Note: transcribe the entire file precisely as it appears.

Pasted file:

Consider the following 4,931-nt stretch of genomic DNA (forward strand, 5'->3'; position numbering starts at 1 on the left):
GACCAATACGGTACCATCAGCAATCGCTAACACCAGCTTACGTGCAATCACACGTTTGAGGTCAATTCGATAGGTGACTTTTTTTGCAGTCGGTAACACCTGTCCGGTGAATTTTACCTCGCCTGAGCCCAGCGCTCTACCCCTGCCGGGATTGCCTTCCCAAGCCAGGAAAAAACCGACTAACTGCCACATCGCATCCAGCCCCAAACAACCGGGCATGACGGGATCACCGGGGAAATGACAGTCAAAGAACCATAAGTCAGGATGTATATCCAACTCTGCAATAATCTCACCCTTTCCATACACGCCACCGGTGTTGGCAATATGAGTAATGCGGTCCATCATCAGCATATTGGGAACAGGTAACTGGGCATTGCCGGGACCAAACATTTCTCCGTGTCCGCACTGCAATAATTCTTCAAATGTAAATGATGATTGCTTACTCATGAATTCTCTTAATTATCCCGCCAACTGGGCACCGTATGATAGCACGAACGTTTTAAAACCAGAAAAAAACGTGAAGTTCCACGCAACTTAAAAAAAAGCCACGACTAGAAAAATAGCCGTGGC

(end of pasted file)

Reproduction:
Consider the following 4,931-nt stretch of genomic DNA (forward strand, 5'->3'; position numbering starts at 1 on the left):
GACCAATACGGTACCATCAGCAATCGCTAACACCAGCTTACGTGCAATCACACGTTTGAGGTCAATTCGATAGGTGACTTTTTTTGCAGTCGGTAACACCTGTCCGGTGAATTTTACCTCGCCTGAGCCCAGCGCTCTACCCCTGCCGGGATTGCCTTCCCAAGCCAGGAAAAAACCGACTAACTGCCACATCGCATCCAGCCCCAAACAACCGGGCATGACGGGATCACCGGGGAAATGACAGTCAAAGAACCATAAGTCAGGATGTATATCCAACTCTGCAATAATCTCACCCTTTCCATACACGCCACCGGTGTTGGCAATATGAGTAATGCGGTCCATCATCAGCATATTGGGAACAGGTAACTGGGCATTGCCGGGACCAAACATTTCTCCGTGTCCGCACTGCAATAATTCTTCAAATGTAAATGATGATTGCTTACTCATGAATTCTCTTAATTATCCCGCCAACTGGGCACCGTATGATAGCACGAACGTTTTAAAACCAGAAAAAAACGTGAAGTTCCACGCAACTTAAAAAAAAGCCACGACTAGAAAAATAGCCGTGGC